IT'S BEEN positively euphoric at the ivy-covered field on the North Side of Chicago lately, what with 108 years of ghosts being exorcised, followed by a five-month celebration barely interrupted by the start of a new season. The Cubs' World Series victory and the dawn of a potential dynasty at Wrigley Field has so dominated attention that few have noticed what is happening less than 10 miles to the south, where the future of the team playing at Guaranteed Rate Field is even brighter.
Despite their 8--9 start, the White Sox aren't likely to be much fun to watch this year; SI projected them to finish with the AL's worst record. They traded their two best players—ace Chris Sale and outfielder Adam Eaton—during the off-season after going 78--84, so matching even that mediocre record will be a stretch. They haven't won a playoff series since they ended their own 88-year title drought in 2005. But there are few fan bases that wouldn't want to have the White Sox' future. Why? It starts with the approach that their neighbors took just a few years ago.
On Opening Day 2014 centerfielder Emilio Bonifacio had four hits and Jeff Samardzija pitched seven scoreless innings for the Cubs in a 1--0 loss to the Pirates. By July, Bonifacio and Samardzija had been traded to the Braves and the A's, respectively. Chicago went 73--89 and finished at the bottom of the NL Central.
But the Cubs made significant progress that year. They drafted slugger Kyle Schwarber in June and landed shortstop Addison Russell in the Samardzija trade. In December they signed lefthander Jon Lester. And at Triple A Iowa, a kid named Kris Bryant was on his way to earning Minor League Player of the Year honors.
In winning the World Series last November, the Cubs drew rapturous praise for their well-calibrated team building; it's not hard to imagine White Sox GM Rick Hahn and president Kenny Williams inspiring similar paeans. They already have foundational pieces in slugger José Abreu and shortstop Tim Anderson. Their minor league teams feature potential pitching studs Carson Fulmer, Lucas Giolito, Michael Kopech and Reynaldo López, as well as infielder Yoan Moncada (left), the No. 2--ranked prospect according to Baseball America. Overall their system was ranked fifth at the start of the season, and it boasted five of the 60 highest-rated minor leaguers.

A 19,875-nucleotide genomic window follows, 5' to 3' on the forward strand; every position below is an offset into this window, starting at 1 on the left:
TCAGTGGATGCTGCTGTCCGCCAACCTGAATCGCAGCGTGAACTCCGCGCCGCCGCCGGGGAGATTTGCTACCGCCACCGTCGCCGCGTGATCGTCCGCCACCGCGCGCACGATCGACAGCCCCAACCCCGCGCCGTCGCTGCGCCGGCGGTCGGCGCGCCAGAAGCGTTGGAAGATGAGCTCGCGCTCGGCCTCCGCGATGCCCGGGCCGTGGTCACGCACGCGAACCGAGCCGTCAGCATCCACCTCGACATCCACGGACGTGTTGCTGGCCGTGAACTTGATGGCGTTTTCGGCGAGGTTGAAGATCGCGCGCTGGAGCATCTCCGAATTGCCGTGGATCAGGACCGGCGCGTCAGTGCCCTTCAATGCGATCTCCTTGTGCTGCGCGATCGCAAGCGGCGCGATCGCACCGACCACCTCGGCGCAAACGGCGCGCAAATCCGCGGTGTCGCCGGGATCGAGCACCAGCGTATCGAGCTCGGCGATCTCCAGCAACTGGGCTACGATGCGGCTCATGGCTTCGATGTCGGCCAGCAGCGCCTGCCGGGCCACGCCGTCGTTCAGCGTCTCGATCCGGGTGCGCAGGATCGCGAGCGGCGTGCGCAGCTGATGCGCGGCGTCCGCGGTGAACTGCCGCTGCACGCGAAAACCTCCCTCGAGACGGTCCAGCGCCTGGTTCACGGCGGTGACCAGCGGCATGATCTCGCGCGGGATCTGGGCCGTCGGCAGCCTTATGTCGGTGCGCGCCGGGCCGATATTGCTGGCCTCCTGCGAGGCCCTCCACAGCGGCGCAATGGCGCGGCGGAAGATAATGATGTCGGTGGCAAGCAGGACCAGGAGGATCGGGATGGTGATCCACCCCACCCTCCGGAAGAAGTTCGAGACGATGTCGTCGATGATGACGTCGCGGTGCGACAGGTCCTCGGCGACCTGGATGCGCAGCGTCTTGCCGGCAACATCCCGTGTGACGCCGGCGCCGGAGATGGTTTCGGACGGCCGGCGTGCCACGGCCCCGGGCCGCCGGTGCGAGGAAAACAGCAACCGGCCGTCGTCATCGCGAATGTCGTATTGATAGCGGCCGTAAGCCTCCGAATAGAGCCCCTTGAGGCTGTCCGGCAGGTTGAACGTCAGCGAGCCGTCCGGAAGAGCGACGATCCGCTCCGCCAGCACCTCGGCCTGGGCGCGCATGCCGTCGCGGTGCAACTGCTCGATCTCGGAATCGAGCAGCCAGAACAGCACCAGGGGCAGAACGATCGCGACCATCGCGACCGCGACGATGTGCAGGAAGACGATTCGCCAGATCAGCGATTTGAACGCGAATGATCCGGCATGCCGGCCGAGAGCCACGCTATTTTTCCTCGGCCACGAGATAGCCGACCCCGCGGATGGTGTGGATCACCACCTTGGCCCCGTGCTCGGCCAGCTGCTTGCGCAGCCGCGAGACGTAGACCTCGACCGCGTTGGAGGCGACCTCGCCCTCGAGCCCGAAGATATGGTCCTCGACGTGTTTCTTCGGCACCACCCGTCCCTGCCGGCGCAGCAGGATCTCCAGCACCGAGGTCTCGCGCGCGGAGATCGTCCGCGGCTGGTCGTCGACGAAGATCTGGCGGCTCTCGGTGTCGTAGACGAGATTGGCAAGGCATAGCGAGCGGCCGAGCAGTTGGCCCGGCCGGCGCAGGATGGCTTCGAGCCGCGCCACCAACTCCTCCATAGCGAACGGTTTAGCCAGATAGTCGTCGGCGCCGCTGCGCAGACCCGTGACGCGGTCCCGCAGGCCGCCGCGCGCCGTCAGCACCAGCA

Still, there is much more work to do. The club's ace, lefty José Quintana, is the biggest name on the trade market this year. Third baseman Todd Frazier, closer David Robertson and outfielder Melky Cabrera are also candidates to be moved this summer. Each could bring back more top prospects. Just as the Cubs developed so many useful players that they were able to trade from that surplus of youngsters to acquire talent at the big league level (sending shortstop Gleyber Torres to the Yankees for closer Aroldis Chapman last July, for instance), the White Sox could do likewise to fill out their lineup.
There is one important way, however, in which the White Sox may not be able to replicate their neighbors' success: luck. Theo Epstein & Co. drafted Bryant and Schwarber in back-to-back years, got high-impact performances from their big free-agent signings like Lester and Ben Zobrist, and watched Jake Arrieta, acquired off the scrap heap from Baltimore, win the 2015 NL Cy Young. There is no guarantee that any of the White Sox' prospects will pan out or that coveted free agents will flock to Guaranteed Rate Field.
But there is plenty of reason to hope. And in a city that knows how to be patient with its baseball teams, a little more waiting could result in the South Side team soon having a party of its own.
There are few fan bases that wouldn't want the Sox' future. Why? It starts with the approach their neighbors took three years ago.